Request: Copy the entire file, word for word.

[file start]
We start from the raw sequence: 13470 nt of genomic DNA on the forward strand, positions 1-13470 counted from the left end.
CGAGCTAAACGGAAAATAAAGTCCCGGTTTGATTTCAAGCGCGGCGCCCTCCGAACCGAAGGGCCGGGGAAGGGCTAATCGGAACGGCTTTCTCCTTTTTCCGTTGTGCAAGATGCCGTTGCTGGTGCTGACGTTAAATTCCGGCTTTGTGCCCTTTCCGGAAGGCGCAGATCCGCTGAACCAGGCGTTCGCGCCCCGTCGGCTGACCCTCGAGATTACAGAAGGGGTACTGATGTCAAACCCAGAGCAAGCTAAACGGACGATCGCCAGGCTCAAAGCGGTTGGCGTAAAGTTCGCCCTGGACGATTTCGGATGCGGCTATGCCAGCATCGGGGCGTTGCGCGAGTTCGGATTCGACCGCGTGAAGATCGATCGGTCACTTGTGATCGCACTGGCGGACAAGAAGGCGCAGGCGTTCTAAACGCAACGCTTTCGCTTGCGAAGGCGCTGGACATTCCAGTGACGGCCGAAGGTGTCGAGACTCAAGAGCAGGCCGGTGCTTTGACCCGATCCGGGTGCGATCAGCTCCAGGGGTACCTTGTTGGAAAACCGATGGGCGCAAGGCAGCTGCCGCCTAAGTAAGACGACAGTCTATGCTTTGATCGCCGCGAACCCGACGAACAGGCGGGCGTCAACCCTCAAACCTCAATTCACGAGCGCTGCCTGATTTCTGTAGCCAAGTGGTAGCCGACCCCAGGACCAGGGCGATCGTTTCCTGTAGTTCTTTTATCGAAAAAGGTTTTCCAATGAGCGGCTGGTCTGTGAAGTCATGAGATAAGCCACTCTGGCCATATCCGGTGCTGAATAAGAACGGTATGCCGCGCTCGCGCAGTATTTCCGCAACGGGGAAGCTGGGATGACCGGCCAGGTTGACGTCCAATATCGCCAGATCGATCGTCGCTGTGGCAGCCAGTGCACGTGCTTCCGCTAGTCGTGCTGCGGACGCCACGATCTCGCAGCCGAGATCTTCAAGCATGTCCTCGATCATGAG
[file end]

We start from the raw sequence: 13470 nt of genomic DNA on the forward strand, positions 1-13470 counted from the left end.
CGAGCTAAACGGAAAATAAAGTCCCGGTTTGATTTCAAGCGCGGCGCCCTCCGAACCGAAGGGCCGGGGAAGGGCTAATCGGAACGGCTTTCTCCTTTTTCCGTTGTGCAAGATGCCGTTGCTGGTGCTGACGTTAAATTCCGGCTTTGTGCCCTTTCCGGAAGGCGCAGATCCGCTGAACCAGGCGTTCGCGCCCCGTCGGCTGACCCTCGAGATTACAGAAGGGGTACTGATGTCAAACCCAGAGCAAGCTAAACGGACGATCGCCAGGCTCAAAGCGGTTGGCGTAAAGTTCGCCCTGGACGATTTCGGATGCGGCTATGCCAGCATCGGGGCGTTGCGCGAGTTCGGATTCGACCGCGTGAAGATCGATCGGTCACTTGTGATCGCACTGGCGGACAAGAAGGCGCAGGCGTTCTAAACGCAACGCTTTCGCTTGCGAAGGCGCTGGACATTCCAGTGACGGCCGAAGGTGTCGAGACTCAAGAGCAGGCCGGTGCTTTGACCCGATCCGGGTGCGATCAGCTCCAGGGGTACCTTGTTGGAAAACCGATGGGCGCAAGGCAGCTGCCGCCTAAGTAAGACGACAGTCTATGCTTTGATCGCCGCGAACCCGACGAACAGGCGGGCGTCAACCCTCAAACCTCAATTCACGAGCGCTGCCTGATTTCTGTAGCCAAGTGGTAGCCGACCCCAGGACCAGGGCGATCGTTTCCTGTAGTTCTTTTATCGAAAAAGGTTTTCCAATGAGCGGCTGGTCTGTGAAGTCATGAGATAAGCCACTCTGGCCATATCCGGTGCTGAATAAGAACGGTATGCCGCGCTCGCGCAGTATTTCCGCAACGGGGAAGCTGGGATGACCGGCCAGGTTGACGTCCAATATCGCCAGATCGATCGTCGCTGTGGCAGCCAGTGCACGTGCTTCCGCTAGTCGTGCTGCGGACGCCACGATCTCGCAGCCGAGATCTTCAAGCATGTCCTCGATCATGAG